Jim Thorpe, New York NL, at Spring Training in Marlin Springs, Texas (Baseball). Photo published by Bain News Service, 1918. //hdl.loc.gov/loc.pnp/ggbain.50300
As I write this post on March 29th, Washington’s cherry trees have already bloomed . . . and gone . . . and another rite of spring has passed as well: baseball’s spring training! The 2012 Major League Baseball season commenced yesterday in Tokyo as the Seattle Mariners defeated the Oakland Athletics (who got their revenge by beating the Mariners today).
For a number of weeks, teams have been getting back in shape and re-sharpening their hitting, pitching, fielding, and base-running skills in warm-weather climes such as Florida and Arizona. Most of us, alas, didn’t have the opportunity to travel to witness this annual occurrence, but will have to judge our team’s prospects by what we read in the sports pages or witness at the ball park or on television.
Here’s hoping that this spring finds you renewed and ready and getting in touch with your innermost Jim Thorpe or Babe Ruth!
- See some of the titans of yesteryear in the Library of Congress collection of early Baseball Cards dating from 1887 to 1914. The cards show such legendary figures as Ty Cobb stealing third base for Detroit, Tris Speaker batting for Boston, and pitcher Cy Young posing formally in his Cleveland uniform. Other notable players include Connie Mack, Walter Johnson, King Kelly, and Christy Mathewson.
- Drawn from the world’s largest baseball collection, the 2009 book Baseball Americana: Treasures from the Library of Congress features more than 350 illustrations including vintage baseball cards, photos of famous players and ballparks, newspaper clippings, cartoons, and WPA baseball ads, in a history of baseball’s origins, rich heritage, and uniquely American character. You can view a sampling of the types of images featured in the book in the Prints & Photographs Online Catalog.
Babe Ruth, King of Swat, at St. Petersburg, Florida. Stereograph copyrighted by Keystone View Co., 1930. //hdl.loc.gov/loc.pnp/ppmsca.18798
We are still savoring the comments visitors to the National Book Festival offered last fall while viewing sample photographs from our collections. This visitor’s comments seem particularly apt as we continue to celebrate Women’s History Month. The commenter recognized the well-known subject of the photograph, educator and civil rights activist Mary McLeod Bethune. Bethune served […]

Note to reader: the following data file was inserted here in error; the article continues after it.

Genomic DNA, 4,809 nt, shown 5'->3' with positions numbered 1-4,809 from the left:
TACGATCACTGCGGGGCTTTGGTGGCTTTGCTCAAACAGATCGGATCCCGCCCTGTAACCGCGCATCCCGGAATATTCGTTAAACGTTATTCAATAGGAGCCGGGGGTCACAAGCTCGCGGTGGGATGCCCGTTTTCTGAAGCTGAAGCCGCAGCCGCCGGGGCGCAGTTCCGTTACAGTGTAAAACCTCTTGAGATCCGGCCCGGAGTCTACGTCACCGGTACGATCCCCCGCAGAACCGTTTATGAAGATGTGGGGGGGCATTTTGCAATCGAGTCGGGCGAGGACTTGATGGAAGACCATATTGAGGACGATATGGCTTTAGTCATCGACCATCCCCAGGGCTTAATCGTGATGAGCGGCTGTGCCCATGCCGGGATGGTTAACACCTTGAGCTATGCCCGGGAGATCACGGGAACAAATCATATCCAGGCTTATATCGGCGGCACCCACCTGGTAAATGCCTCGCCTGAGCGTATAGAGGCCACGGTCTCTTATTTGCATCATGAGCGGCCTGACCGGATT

One hundred years ago, the city of Tokyo sent Washington, D.C. a gift of friendship that continues to bloom today. Quite literally, in fact! Three thousand flowering cherry trees arrived in D.C. in 1912, and started what has become an annual spring tradition for residents of the D.C. area and thousands of tourists: going to […]
Start with a solid upbringing as the daughter of an artist father in late 19th-century Kansas; add a college education at a time when women were generally not college-bound; combine a heaping helping of five years in turn-of-the-century New York City with a dash of women’s rights. Then, fold in recovery in a Colorado sanitorium […]
Researchers come to their topics in many ways. Some set out to test a theory, to revise the assertions of others, or to explore people, places, events or issues from new angles. For others, topics surface from the primary sources themselves. One of my favorite stories in this regard is historian David McCullough’s account of […]
The following is a guest post by Helena Zinkham, Chief, Prints & Photographs Division. “You know the generals. Now meet the young men who made them famous.” That’s how Tom Liljenquist describes the special collection of rare portrait photographs that he continues to build at the Library of Congress to commemorate the American Civil War. […]